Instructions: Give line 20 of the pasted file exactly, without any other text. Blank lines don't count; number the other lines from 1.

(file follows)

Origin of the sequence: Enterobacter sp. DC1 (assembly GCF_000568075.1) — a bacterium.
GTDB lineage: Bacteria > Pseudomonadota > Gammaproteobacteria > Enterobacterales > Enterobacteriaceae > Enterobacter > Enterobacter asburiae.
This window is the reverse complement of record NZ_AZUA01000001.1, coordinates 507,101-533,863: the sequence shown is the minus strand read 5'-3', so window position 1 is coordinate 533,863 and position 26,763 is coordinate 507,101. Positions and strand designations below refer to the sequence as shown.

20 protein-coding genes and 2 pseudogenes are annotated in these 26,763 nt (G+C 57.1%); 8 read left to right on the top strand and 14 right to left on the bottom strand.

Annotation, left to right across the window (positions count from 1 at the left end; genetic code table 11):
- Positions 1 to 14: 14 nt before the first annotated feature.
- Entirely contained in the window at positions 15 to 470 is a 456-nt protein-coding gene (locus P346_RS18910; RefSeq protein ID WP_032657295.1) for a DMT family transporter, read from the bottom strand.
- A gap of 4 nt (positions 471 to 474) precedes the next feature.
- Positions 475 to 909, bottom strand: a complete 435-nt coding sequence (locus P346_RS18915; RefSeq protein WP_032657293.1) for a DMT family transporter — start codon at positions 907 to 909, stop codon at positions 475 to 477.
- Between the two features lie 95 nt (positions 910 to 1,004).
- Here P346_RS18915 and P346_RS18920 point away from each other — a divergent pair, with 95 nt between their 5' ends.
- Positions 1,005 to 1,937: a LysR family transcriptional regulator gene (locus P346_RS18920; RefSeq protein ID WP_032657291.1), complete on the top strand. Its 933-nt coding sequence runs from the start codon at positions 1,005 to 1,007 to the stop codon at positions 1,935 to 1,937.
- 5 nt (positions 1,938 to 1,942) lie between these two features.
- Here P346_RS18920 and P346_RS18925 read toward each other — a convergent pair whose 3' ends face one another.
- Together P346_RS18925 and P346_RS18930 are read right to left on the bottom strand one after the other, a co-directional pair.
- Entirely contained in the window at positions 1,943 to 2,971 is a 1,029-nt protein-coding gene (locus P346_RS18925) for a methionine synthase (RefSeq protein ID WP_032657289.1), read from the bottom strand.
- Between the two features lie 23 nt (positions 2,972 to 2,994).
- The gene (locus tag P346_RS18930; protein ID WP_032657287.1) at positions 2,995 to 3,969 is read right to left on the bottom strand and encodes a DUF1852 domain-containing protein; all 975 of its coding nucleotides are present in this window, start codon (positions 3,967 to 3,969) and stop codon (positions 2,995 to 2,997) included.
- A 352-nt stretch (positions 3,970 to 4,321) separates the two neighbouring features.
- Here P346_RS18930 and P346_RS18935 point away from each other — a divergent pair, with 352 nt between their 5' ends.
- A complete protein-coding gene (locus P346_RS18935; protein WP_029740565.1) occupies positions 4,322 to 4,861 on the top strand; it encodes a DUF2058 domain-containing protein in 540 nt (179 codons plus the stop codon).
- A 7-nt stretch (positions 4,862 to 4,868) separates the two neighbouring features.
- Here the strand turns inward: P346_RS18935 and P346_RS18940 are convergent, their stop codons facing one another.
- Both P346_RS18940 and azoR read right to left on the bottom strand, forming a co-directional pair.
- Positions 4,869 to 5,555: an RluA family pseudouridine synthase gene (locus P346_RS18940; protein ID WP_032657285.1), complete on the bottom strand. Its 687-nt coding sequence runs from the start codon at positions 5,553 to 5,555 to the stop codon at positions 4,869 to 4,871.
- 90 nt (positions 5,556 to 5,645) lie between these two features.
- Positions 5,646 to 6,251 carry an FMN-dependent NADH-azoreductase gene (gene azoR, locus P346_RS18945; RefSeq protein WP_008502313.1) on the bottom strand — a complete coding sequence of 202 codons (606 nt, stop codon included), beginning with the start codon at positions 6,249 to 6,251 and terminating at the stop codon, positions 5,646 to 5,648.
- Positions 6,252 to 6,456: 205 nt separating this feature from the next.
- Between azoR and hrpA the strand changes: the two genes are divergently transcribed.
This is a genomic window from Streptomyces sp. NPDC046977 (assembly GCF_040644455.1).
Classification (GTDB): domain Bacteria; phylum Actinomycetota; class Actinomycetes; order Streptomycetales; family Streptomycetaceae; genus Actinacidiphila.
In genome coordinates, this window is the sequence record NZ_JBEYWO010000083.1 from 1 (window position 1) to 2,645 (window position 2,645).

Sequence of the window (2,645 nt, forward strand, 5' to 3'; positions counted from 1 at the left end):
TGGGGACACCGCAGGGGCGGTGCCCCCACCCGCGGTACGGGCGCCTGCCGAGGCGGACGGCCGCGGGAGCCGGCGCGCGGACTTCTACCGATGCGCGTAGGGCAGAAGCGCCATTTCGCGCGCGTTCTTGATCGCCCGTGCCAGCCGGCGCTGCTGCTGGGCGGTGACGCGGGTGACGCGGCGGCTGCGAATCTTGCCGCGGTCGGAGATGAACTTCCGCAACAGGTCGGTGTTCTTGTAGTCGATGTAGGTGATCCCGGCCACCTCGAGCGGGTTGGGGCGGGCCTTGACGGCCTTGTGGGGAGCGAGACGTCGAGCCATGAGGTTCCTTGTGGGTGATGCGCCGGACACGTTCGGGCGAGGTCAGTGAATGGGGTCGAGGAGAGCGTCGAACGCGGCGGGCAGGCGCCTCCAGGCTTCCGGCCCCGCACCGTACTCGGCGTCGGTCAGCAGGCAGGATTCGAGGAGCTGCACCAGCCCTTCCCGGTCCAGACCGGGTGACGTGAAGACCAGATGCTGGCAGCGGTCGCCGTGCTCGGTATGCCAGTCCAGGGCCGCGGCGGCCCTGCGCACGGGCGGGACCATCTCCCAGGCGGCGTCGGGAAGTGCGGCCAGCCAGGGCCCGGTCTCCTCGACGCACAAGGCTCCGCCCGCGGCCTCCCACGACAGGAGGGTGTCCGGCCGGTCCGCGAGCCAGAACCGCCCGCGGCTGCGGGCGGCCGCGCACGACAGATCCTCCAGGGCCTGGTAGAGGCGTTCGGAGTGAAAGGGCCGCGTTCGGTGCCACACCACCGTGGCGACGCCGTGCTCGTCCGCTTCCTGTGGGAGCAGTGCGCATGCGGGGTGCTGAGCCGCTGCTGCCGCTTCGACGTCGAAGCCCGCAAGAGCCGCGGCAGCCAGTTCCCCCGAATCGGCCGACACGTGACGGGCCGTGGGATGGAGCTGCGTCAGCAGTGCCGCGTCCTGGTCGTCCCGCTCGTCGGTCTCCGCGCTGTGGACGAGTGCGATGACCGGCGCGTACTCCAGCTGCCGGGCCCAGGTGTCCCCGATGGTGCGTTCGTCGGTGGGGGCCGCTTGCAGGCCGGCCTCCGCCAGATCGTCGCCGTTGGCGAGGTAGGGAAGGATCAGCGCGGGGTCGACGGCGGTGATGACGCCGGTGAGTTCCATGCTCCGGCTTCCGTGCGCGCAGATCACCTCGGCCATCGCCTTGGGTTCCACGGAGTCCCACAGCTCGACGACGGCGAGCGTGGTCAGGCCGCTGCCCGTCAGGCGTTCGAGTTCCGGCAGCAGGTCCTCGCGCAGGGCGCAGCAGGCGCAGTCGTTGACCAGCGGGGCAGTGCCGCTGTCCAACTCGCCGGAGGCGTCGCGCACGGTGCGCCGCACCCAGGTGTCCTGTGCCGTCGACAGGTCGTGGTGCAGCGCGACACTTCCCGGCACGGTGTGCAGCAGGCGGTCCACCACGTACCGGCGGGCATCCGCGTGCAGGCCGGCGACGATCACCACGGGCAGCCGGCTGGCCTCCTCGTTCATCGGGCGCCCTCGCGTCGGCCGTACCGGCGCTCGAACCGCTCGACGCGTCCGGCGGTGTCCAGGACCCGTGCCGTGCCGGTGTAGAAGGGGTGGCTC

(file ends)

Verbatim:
- Here P346_RS18930 and P346_RS18935 point away from each other — a divergent pair, with 352 nt between their 5' ends.